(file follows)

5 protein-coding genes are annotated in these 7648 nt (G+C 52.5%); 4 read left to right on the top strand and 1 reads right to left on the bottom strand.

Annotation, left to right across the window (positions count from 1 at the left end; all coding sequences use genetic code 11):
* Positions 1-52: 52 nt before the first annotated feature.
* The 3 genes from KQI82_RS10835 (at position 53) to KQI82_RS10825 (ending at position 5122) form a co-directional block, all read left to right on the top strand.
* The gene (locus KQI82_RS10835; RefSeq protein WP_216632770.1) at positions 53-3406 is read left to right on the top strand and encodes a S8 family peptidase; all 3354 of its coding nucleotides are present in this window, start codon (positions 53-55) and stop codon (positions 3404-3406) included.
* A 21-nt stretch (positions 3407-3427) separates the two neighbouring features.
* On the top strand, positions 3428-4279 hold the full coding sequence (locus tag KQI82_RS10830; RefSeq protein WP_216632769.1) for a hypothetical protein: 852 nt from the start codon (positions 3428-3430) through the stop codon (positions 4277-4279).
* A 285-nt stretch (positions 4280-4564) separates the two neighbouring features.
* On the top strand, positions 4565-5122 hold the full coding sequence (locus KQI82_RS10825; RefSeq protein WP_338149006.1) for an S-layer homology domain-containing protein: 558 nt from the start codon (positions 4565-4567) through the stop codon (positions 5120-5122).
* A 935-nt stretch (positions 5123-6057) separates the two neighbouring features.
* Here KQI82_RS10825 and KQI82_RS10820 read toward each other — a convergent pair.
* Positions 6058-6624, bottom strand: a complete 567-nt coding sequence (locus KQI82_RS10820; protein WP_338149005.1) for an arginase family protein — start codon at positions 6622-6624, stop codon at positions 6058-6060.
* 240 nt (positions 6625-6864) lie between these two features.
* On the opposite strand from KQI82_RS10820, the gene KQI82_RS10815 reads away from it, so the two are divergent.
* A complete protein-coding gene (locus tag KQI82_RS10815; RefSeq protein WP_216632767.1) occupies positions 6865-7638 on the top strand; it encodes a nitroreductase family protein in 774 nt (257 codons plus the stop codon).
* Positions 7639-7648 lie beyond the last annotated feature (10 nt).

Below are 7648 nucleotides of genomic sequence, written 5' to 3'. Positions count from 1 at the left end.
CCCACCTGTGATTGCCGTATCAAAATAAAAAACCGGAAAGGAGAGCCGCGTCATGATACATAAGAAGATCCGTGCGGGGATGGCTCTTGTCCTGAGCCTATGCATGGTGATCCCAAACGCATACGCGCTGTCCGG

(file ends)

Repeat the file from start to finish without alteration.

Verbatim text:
5 protein-coding genes are annotated in these 7648 nt (G+C 52.5%); 4 read left to right on the top strand and 1 reads right to left on the bottom strand.

Annotation, left to right across the window (positions count from 1 at the left end; all coding sequences use genetic code 11):
* Positions 1-52: 52 nt before the first annotated feature.
* The 3 genes from KQI82_RS10835 (at position 53) to KQI82_RS10825 (ending at position 5122) form a co-directional block, all read left to right on the top strand.
* The gene (locus KQI82_RS10835; RefSeq protein WP_216632770.1) at positions 53-3406 is read left to right on the top strand and encodes a S8 family peptidase; all 3354 of its coding nucleotides are present in this window, start codon (positions 53-55) and stop codon (positions 3404-3406) included.
* A 21-nt stretch (positions 3407-3427) separates the two neighbouring features.
* On the top strand, positions 3428-4279 hold the full coding sequence (locus tag KQI82_RS10830; RefSeq protein WP_216632769.1) for a hypothetical protein: 852 nt from the start codon (positions 3428-3430) through the stop codon (positions 4277-4279).
* A 285-nt stretch (positions 4280-4564) separates the two neighbouring features.
* On the top strand, positions 4565-5122 hold the full coding sequence (locus KQI82_RS10825; RefSeq protein WP_338149006.1) for an S-layer homology domain-containing protein: 558 nt from the start codon (positions 4565-4567) through the stop codon (positions 5120-5122).
* A 935-nt stretch (positions 5123-6057) separates the two neighbouring features.
* Here KQI82_RS10825 and KQI82_RS10820 read toward each other — a convergent pair.
* Positions 6058-6624, bottom strand: a complete 567-nt coding sequence (locus KQI82_RS10820; protein WP_338149005.1) for an arginase family protein — start codon at positions 6622-6624, stop codon at positions 6058-6060.
* 240 nt (positions 6625-6864) lie between these two features.
* On the opposite strand from KQI82_RS10820, the gene KQI82_RS10815 reads away from it, so the two are divergent.
* A complete protein-coding gene (locus tag KQI82_RS10815; RefSeq protein WP_216632767.1) occupies positions 6865-7638 on the top strand; it encodes a nitroreductase family protein in 774 nt (257 codons plus the stop codon).
* Positions 7639-7648 lie beyond the last annotated feature (10 nt).

Below are 7648 nucleotides of genomic sequence, written 5' to 3'. Positions count from 1 at the left end.
CCCACCTGTGATTGCCGTATCAAAATAAAAAACCGGAAAGGAGAGCCGCGTCATGATACATAAGAAGATCCGTGCGGGGATGGCTCTTGTCCTGAGCCTATGCATGGTGATCCCAAACGCATACGCGCTGTCCGG